I design experiments that reveal the inner workings of the motivated mind.
I am a cognitive and social psychologist, strongly influenced by evolutionary theory and complexity science. My work explores how social and emotional forces affect cognitive processing in order to facilitate basic biological and social goals (for example, self-protection and resource acquisition). I use a wide variety of experimental methodologies to explore the full spectrum of information processing, from perception and attention to memory, categorization, and decision making. I want to know how these things work in the real world. My latest efforts involve using mobile technology to implement field replications of some basic findings of laboratory cognitive science. This has the potential to both generalize these results to non-traditional populations and to address traditional limitations of cognitive science research. To this end, I am developing and coordinating a network of international collaborators who can both implement and inform the direction of these investigations. I have an abiding interest in how the dynamics and self-organization of complex social systems might be influenced by ecological and evolutionary factors, particularly with regard to social traps, mating-related behaviors, and the dynamics of popular culture. Lastly, I am interested in the role that computers can play in allowing us to visualize and understand these complex dynamics, how these visualizations can help people to engage in appropriate regulatory behaviors, and more generally how these displays can augment cognitive capabilities.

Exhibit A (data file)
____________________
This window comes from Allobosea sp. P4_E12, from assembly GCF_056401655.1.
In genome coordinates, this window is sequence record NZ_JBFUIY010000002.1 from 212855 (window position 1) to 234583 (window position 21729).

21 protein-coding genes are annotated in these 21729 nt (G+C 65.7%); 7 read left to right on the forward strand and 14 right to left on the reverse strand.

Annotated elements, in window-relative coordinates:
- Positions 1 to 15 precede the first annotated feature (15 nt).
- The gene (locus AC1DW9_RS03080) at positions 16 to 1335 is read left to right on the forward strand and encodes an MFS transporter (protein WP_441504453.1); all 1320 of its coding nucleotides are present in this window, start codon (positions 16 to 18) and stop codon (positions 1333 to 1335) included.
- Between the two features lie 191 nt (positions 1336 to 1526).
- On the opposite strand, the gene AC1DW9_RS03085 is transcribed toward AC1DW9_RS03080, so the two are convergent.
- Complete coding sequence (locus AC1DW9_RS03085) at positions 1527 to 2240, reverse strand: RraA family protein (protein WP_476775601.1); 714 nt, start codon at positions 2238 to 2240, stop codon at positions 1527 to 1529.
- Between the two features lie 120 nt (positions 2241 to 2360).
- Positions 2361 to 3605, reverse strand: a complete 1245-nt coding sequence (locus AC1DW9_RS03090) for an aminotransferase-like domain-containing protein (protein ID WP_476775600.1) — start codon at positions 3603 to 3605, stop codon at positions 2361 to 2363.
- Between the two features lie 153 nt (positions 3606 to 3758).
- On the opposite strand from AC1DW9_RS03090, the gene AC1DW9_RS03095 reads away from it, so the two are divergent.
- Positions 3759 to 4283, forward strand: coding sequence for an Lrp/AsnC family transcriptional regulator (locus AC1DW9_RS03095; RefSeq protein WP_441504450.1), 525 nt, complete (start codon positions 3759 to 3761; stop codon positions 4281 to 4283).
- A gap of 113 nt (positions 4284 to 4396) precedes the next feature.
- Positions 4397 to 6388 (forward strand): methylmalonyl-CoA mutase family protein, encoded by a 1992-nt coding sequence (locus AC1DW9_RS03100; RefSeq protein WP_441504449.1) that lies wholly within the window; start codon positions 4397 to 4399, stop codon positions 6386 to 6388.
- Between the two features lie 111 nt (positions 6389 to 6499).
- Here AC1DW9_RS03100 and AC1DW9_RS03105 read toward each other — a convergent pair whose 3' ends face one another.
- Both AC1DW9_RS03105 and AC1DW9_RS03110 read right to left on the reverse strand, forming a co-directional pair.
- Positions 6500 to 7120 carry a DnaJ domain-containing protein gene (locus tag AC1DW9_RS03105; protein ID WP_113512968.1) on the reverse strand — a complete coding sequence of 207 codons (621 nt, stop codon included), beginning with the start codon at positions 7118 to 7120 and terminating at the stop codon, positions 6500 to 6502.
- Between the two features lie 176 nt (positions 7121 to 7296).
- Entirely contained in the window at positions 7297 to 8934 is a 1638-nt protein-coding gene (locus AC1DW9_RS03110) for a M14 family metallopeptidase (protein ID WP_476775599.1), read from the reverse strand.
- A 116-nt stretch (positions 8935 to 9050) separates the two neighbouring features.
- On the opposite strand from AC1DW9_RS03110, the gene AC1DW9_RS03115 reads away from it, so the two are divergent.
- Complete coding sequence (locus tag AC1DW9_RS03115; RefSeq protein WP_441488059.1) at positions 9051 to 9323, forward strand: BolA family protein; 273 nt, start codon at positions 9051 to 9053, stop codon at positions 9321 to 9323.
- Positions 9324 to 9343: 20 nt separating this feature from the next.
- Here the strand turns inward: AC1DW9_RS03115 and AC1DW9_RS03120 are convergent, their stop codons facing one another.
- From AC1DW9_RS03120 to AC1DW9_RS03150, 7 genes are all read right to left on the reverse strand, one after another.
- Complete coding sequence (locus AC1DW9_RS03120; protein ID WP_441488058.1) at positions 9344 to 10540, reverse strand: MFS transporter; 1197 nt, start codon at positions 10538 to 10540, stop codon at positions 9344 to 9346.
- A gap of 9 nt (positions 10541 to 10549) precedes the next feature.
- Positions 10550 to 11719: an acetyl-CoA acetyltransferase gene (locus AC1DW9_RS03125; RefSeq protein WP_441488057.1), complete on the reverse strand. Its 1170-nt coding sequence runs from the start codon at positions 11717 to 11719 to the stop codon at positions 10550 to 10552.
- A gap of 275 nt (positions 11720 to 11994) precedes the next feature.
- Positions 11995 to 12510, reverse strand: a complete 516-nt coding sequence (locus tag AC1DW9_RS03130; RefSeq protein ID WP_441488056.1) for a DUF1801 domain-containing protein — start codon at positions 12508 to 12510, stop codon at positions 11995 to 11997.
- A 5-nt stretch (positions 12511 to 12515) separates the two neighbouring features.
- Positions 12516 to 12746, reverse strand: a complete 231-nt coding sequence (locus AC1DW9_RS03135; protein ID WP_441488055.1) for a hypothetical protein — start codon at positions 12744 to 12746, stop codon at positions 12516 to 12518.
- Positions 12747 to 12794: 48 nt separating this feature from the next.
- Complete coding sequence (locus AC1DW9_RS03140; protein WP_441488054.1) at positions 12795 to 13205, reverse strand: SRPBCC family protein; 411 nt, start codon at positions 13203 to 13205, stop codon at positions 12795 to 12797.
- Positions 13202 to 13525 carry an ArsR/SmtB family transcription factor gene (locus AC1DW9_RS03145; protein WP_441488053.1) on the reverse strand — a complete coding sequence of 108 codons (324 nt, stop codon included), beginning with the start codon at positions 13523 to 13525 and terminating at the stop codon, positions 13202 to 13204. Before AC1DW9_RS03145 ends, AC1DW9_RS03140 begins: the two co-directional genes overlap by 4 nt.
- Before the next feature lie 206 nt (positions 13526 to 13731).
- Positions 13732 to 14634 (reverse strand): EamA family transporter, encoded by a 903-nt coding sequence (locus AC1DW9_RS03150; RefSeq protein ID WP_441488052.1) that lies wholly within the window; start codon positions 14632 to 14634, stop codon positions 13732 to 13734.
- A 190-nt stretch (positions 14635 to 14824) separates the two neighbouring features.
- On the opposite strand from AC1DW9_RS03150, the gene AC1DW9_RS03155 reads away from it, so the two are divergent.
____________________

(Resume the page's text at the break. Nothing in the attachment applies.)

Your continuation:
My office is in the Applied Psychology Unit, first floor of the Santa Catalina building on the Polytechnic campus, room 150F. My Office phone number is 480.727.1151 , but e-mail is better, firstname.lastname@example.org